J.K. Rowling talks public image – and rugby! – in BBC “Woman’s Hour” preview

We posted earlier this month about J.K. Rowling’s takeover of the BBC Radio 4 program Woman’s Hour, which will air tomorrow, and leading up to the program’s broadcast pieces of her interviews have been released to the media!

The Telegraph is reporting a portion of her segment where Jo discusses the pressure the media put on her to change her appearance after Harry Potter became a worldwide success, as many news outlets reported on her unkempt appearance whenever she made a public appearance.

I would be a liar if I said I don’t care [about the criticism]; yes, I care. I found it very difficult, when I first became well known, to read criticism about how I look, how messy my hair was, and how generally unkempt I look. The nastiest thing ever written was written by a man, and I do remember that. I wasn’t looking for it either; it was just simply in the newspaper I was reading.

Rowling also offers her opinion about how to respond to criticisms such as these:

You can go one of two ways.

You can be the person I probably admire more and say, ‘well, I don’t care, and I’ll continue not to bother to brush my hair.’

Or you can be a weak-willed person like me and think, ‘oh, I’d better get my act together. And maybe my mother was right, and I do need to put my hair back and tidy myself up a bit.’

So I did tidy myself up a bit. But I do often resent the amount of time that it takes to pull yourself together to go on TV, I really do.

And on the different standards faced by females in the public eye vs. their male counterparts:

It must be so nice to be a man and just think, ‘which of my three suits will I wear today?’ and nobody would say a thing.

With us it’s our weight, our clothes, how we’re ageing, our hair – exactly. If all you [men] have got to worry about is your hairline, I’m afraid … If I sound bitter, then that accurately reflects how I feel about the subject.

In a segment of Woman’s Hour made available to The Daily Mail, Rowling’s conversation takes a different turn, and she discusses her gradual indoctrination into the cult of Scottish Rugby, despite growing up in a household that was wild about soccer.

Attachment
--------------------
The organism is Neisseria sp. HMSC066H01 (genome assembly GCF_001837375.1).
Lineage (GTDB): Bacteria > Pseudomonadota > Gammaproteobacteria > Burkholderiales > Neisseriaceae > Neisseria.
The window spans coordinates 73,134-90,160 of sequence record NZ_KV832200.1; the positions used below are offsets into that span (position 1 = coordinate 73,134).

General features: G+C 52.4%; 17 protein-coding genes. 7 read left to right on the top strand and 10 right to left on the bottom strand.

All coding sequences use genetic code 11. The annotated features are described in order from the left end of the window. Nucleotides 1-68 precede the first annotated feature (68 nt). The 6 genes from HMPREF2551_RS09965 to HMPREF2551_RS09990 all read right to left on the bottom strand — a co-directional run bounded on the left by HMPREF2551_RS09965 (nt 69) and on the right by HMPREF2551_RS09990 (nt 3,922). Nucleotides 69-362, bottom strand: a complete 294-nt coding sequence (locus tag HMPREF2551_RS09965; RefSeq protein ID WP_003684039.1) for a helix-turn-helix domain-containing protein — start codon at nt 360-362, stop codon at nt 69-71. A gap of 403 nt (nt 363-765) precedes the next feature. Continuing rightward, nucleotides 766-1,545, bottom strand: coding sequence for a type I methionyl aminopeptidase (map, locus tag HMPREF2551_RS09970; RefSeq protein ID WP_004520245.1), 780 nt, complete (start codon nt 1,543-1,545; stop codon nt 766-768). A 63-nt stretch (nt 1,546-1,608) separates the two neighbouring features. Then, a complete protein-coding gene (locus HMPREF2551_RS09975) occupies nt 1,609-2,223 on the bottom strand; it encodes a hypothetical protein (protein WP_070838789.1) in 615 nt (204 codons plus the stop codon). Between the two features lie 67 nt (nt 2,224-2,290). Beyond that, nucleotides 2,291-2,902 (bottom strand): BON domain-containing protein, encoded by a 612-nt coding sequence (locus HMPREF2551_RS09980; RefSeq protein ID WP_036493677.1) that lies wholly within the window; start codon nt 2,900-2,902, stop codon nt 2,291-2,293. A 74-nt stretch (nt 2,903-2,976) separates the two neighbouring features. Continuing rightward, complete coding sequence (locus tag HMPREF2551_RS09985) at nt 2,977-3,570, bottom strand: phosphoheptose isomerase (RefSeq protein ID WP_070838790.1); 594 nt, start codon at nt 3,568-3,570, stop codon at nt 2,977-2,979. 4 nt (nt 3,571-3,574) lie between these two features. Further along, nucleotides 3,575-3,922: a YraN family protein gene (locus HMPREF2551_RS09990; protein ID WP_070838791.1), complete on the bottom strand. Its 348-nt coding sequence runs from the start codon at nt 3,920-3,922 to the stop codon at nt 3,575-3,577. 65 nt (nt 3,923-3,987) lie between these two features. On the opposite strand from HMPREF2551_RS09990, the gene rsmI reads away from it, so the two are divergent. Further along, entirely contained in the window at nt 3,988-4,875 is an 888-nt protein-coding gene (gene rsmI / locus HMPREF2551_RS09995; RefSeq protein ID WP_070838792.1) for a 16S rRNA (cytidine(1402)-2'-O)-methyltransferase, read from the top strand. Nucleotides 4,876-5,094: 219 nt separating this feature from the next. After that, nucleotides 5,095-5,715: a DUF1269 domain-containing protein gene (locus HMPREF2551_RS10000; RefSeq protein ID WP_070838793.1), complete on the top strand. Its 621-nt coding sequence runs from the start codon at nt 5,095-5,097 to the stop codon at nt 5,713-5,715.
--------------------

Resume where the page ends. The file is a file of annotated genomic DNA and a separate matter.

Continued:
I grew up in a house where my father and male relatives were all [soccer] supporters, and I was used to watching [soccer] on TV. It’s not until I married a Scot that I was taken – not entirely willingly – to the rugby. And then I accidentally ended up enjoying the rugby. So there is hope for you. You can definitely convert!

But even when speaking on this topic, Rowling still makes important points about how typical day-to-day life experiences are different for women than they are for men, citing the dangerous atmosphere of soccer matches for women.

I was very taken aback by the difference in a rugby crowd and a [soccer] crowd. As a woman, being at the rugby is quite a welcoming place. Whereas I can remember going to [soccer] matches in London and feeling quite intimidated. So that was obviously a welcome change.

What is happening on the [rugby] pitch is horrible and violent and dreadful, but meanwhile you are sitting with a lot of people who will happily buy you half a pint and a pie and chat away to you even if they are supporting the opposition – and I found that rather enjoyable.

Rowling rounds off her thoughts on the game by acknowledging her respect for rugby players’ toughness and comments on whether or not she would ever play herself.

[Rugby players] don’t dive. I think that is rather a nice difference between rugby and [soccer]. You do start to respect them for literally soldiering on when they are in terrible pain. It’s quite the reverse of [soccer].

Rugby in Scotland was a farmer’s game, a farm lad’s game more than a public school boy’s game, I would say.

I have never played [rugby] myself, and I cannot see myself playing rugby ever.

But I do really take my hat off to the women who do. And I am kind of fascinated by why women play. I had a friend at university who played, and she played very very well. She loved the physicality of it.

I am very interested in people who genuinely feel satisfied by putting themselves through 80 minutes of utter hell.

Jo is sure to discuss much more on the full episode of the show, which airs tomorrow morning on BBC 4. Keep an eye on MuggleNet for the latest coverage!

Jessica J.

I've been making magic at MuggleNet since 2012, when I first joined the staff as a News intern. I've never wavered from the declaration in my childhood journal, circa October 2000: "I LOVE Harry Potter! If I clean my room, my mom says she'll make me a dinner a wizard would love!" Proud Gryffindor; don't hate.